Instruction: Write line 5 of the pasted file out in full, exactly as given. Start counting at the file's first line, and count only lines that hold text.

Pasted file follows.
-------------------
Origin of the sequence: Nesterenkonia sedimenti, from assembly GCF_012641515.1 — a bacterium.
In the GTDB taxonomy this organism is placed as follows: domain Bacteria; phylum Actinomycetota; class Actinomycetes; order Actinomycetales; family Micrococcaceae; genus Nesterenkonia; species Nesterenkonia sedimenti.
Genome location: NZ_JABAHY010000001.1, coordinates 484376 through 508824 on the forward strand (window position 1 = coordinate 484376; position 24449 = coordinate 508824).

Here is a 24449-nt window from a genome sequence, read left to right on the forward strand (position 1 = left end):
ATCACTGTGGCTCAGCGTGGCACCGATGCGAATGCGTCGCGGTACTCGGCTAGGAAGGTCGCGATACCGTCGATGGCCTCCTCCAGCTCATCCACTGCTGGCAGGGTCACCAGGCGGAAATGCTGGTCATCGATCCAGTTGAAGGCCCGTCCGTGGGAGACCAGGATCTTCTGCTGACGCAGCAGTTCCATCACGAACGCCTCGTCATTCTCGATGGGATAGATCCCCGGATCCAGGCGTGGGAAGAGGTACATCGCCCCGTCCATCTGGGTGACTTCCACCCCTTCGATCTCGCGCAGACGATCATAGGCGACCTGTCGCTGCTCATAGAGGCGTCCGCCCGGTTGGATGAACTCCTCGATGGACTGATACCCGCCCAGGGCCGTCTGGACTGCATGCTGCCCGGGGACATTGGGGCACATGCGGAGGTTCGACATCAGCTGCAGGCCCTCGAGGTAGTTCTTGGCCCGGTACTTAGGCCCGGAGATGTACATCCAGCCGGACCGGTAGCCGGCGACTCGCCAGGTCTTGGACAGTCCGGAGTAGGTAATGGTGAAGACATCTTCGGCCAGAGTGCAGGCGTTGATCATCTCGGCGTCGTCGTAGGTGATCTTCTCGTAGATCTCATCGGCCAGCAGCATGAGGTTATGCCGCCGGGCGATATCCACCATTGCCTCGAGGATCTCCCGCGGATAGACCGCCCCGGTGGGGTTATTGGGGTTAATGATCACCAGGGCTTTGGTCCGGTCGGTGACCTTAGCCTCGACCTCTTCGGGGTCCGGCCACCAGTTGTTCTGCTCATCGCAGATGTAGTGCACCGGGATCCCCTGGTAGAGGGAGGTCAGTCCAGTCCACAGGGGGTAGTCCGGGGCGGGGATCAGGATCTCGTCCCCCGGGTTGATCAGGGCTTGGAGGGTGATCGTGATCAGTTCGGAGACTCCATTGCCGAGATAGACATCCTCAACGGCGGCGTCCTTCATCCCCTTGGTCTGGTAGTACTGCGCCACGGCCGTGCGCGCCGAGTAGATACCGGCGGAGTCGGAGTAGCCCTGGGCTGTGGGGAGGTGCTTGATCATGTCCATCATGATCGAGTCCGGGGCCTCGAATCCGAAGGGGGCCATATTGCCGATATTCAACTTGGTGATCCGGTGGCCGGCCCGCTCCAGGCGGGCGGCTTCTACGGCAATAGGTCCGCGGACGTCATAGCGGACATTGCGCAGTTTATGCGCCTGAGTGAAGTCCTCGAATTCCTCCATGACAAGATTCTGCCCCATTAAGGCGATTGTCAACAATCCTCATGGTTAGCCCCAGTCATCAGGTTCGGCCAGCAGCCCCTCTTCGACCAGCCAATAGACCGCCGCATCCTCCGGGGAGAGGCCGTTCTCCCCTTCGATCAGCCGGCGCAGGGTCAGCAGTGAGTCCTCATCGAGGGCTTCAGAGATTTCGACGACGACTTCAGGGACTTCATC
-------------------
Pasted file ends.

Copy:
ATCACTGTGGCTCAGCGTGGCACCGATGCGAATGCGTCGCGGTACTCGGCTAGGAAGGTCGCGATACCGTCGATGGCCTCCTCCAGCTCATCCACTGCTGGCAGGGTCACCAGGCGGAAATGCTGGTCATCGATCCAGTTGAAGGCCCGTCCGTGGGAGACCAGGATCTTCTGCTGACGCAGCAGTTCCATCACGAACGCCTCGTCATTCTCGATGGGATAGATCCCCGGATCCAGGCGTGGGAAGAGGTACATCGCCCCGTCCATCTGGGTGACTTCCACCCCTTCGATCTCGCGCAGACGATCATAGGCGACCTGTCGCTGCTCATAGAGGCGTCCGCCCGGTTGGATGAACTCCTCGATGGACTGATACCCGCCCAGGGCCGTCTGGACTGCATGCTGCCCGGGGACATTGGGGCACATGCGGAGGTTCGACATCAGCTGCAGGCCCTCGAGGTAGTTCTTGGCCCGGTACTTAGGCCCGGAGATGTACATCCAGCCGGACCGGTAGCCGGCGACTCGCCAGGTCTTGGACAGTCCGGAGTAGGTAATGGTGAAGACATCTTCGGCCAGAGTGCAGGCGTTGATCATCTCGGCGTCGTCGTAGGTGATCTTCTCGTAGATCTCATCGGCCAGCAGCATGAGGTTATGCCGCCGGGCGATATCCACCATTGCCTCGAGGATCTCCCGCGGATAGACCGCCCCGGTGGGGTTATTGGGGTTAATGATCACCAGGGCTTTGGTCCGGTCGGTGACCTTAGCCTCGACCTCTTCGGGGTCCGGCCACCAGTTGTTCTGCTCATCGCAGATGTAGTGCACCGGGATCCCCTGGTAGAGGGAGGTCAGTCCAGTCCACAGGGGGTAGTCCGGGGCGGGGATCAGGATCTCGTCCCCCGGGTTGATCAGGGCTTGGAGGGTGATCGTGATCAGTTCGGAGACTCCATTGCCGAGATAGACATCCTCAACGGCGGCGTCCTTCATCCCCTTGGTCTGGTAGTACTGCGCCACGGCCGTGCGCGCCGAGTAGATACCGGCGGAGTCGGAGTAGCCCTGGGCTGTGGGGAGGTGCTTGATCATGTCCATCATGATCGAGTCCGGGGCCTCGAATCCGAAGGGGGCCATATTGCCGATATTCAACTTGGTGATCCGGTGGCCGGCCCGCTCCAGGCGGGCGGCTTCTACGGCAATAGGTCCGCGGACGTCATAGCGGACATTGCGCAGTTTATGCGCCTGAGTGAAGTCCTCGAATTCCTCCATGACAAGATTCTGCCCCATTAAGGCGATTGTCAACAATCCTCATGGTTAGCCCCAGTCATCAGGTTCGGCCAGCAGCCCCTCTTCGACCAGCCAATAGACCGCCGCATCCTCCGGGGAGAGGCCGTTCTCCCCTTCGATCAGCCGGCGCAGGGTCAGCAGTGAGTCCTCATCGAGGGCTTCAGAGATTTCGACGACGACTTCAGGGACTTCATC